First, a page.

There are a few new characters in this sequel of course, though most of the contestants are killed off even before we get to meet/know them, or barely after. The second almost-main character I was talking about, Marc, gets a solo chapter (in third person) at the beginning of the book - awfully detailed, but all in all, not boring. We also get to see a couple of characters from Jessica's recent past (and I'm still not sure they were necessary, but I suppose Pike thought it best not to introduce more new faces in this already crowded book), but conveniently, others who were not needed to keep the story going are sent to play in their rooms, so to speak. Even the miracle child Lara...And of course there's instalove/lust, though of a peculiar kind. For a lovestruck heroine with a family as Jessica is supposed to be, it sounds like she's a fast faller. (There's even - like in Red Queen - the prologue of a would-be sex scene, but at least the male partner reaches for a condom, which is almost never heard of in teen stories nowadays. Yay for safe sex in YA books!). Then again, this is a set up for a touching, magical ending, so I'm not REALLY complaining...
Where I have a serious problem with this book is in the diversity compartment. I mean, there are MANY diverse characters in Pike's books, and this one is no exception; but more often than not, he seems to use them as specimens. Black Knight is different - and worse - in what Pike puts a group of albino contestants on the island. First off, if every group of six is made by people who are not connected in normal life, why should one be made by similar people with a connection? And what connection, because apparently, these albinos are from an ancient race who communicates with their mind instead of their vocal chords, and even die if their leader is killed. Now, I can't even begin to fathom how thrilled any albino who comes across this book might be. I'm sure that Pike meant no harm with this, but it's too flimsy an excuse nowadays. The books loses half a star on the account of this incident...
The ending is, for lack of a better term, a big WTF. Of course, given what Jessica says at the beginning of Book 1, this is no actual ending by any means. Also because there are many loose ends, and still we don't know a fig about the Alchemist's agenda (though we can speculate). Pike himself, replying to my email question, confirmed that he wants to finish the series, but Simon & Schuster have no plan for it - the books haven't had what you'd call a huge impact - and in his words "I have no control over the matter". I hope he can find a way to bring us the final installment one day...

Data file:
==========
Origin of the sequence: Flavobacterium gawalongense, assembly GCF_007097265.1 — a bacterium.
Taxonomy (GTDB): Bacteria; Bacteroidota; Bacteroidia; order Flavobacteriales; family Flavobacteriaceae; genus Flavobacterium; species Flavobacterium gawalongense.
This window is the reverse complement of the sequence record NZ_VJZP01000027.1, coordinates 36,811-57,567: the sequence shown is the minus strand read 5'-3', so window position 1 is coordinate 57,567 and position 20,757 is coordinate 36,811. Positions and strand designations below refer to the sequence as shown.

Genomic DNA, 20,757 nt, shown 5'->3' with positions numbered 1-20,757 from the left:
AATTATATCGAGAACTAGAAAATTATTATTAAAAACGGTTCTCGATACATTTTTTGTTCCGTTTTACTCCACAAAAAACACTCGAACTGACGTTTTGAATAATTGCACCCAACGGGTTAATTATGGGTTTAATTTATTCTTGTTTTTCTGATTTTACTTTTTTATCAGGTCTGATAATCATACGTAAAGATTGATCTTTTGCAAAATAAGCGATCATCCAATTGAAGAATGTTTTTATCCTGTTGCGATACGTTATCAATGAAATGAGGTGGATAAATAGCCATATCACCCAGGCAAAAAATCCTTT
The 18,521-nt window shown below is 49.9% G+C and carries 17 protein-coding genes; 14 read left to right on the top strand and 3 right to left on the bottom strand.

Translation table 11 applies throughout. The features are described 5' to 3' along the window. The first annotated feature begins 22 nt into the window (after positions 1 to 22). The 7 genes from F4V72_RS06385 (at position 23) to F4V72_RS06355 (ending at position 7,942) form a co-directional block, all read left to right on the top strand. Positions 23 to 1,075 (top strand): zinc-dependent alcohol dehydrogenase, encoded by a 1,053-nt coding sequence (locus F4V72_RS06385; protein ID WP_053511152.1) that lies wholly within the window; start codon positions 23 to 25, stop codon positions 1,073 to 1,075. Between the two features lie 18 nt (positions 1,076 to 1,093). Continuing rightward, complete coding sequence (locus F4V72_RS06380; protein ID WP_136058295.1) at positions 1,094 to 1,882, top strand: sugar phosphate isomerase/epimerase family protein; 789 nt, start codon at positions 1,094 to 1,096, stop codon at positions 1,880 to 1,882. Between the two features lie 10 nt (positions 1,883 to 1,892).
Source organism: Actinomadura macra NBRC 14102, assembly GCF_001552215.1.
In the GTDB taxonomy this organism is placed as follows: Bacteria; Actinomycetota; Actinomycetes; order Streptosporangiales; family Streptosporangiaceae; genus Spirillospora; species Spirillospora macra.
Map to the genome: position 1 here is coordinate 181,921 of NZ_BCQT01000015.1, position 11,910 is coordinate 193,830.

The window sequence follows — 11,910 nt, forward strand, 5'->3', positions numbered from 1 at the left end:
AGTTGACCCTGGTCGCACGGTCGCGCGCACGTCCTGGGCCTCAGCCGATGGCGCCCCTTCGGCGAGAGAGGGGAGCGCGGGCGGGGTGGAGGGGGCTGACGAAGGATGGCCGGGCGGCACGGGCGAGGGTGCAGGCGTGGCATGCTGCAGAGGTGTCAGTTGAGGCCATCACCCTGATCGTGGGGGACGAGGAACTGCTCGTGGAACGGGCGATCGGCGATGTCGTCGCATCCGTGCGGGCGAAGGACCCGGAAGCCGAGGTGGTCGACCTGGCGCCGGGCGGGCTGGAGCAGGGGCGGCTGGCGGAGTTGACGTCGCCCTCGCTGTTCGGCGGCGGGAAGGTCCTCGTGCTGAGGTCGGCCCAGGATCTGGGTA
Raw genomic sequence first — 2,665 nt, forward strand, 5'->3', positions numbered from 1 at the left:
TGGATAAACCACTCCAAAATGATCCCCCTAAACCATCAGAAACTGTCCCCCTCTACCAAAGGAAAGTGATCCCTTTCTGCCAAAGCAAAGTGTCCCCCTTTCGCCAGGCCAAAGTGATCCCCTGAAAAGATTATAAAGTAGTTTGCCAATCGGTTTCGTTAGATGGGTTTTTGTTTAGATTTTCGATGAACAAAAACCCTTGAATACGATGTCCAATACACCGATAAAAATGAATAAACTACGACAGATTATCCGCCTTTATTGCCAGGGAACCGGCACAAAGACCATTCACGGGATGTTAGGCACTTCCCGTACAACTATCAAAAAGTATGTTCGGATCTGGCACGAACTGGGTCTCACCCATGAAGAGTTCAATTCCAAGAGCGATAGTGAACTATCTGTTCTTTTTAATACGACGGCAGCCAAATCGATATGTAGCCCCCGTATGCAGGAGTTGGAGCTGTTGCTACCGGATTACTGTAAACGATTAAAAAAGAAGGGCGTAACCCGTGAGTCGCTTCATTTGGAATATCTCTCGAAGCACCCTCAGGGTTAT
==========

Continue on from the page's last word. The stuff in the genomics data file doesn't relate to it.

For my review of "Red Queen" (first installment in the series) click here.
For more books by Christopher Pike click here.


  1. I still need to read this book, so I skipped the review part so I wouldn't get spoiled. I WILL get to Black Knight this year, then I will be back to comment! ;)

    1. O_O Bad, bad fan LOL.

      Not many spoilers in here...I always make a point not to ruin the reading experience...but since you already own the book, it's not like you need to read reviews in order to make up your mind about buying it ;). I hope I managed to reignite your desire to read this book by mentioning it though!

    2. Then I did a good job regardless ;).

  2. I hate when a series ending is up in the air - especially when the ending of the current book is wtf-ery.

    THG comparison is interesting because Pike's right - the concept is an old one and even THG is often accused of ripping off Battle Royale.

    Sometimes we read so many books that they feel repetitive to us but have been in the authors mind for years.

    Karen @For What It's Worth

    1. I had to look Battle Royale up - I can see where they're coming from. That concept is a lot more similar to THG than Pike's book. Then again, it's probably difficult to come up with new ideas nowadays...or to even be aware that they've been already used somehow...

  3. Roberta!!! Talking to Mr.Pike now? I'm happy for you!

    1. Yes, every night before I go to bed ;D.
      Really, his email address is no secret, in case you want to ask him something or congratulate him on his books. I don't know if it's advisable for me to put it on here, but I can give it to you if you ask nicely ;D.

      Oh, and nice to hear from you again hon!

    2. Hahaha! You crack me up! Hugsss!

    3. Thank you - hugsss returned!

  4. The one thing that struck me while reading this was that YOU STILL HAVEN'T READ THE HUNGER GAMES?!!!!!!!! Well, I assure you that the hype is very well-deserved- just read the first book and see for yourself. I only joined the bandwagon very, very late, and that too on Vera's constant pestering, but I'm so glad I did! Better late than never, after all. Anyway, great review, Roberta!

    Ruzaika @ The Regal Critiques

    1. Thanks Ruzi! About The Hunger Games...sorry, but I just can't buy the premise - that's the reason why it never appealed to me. I'm a very premise-driven gal LOL.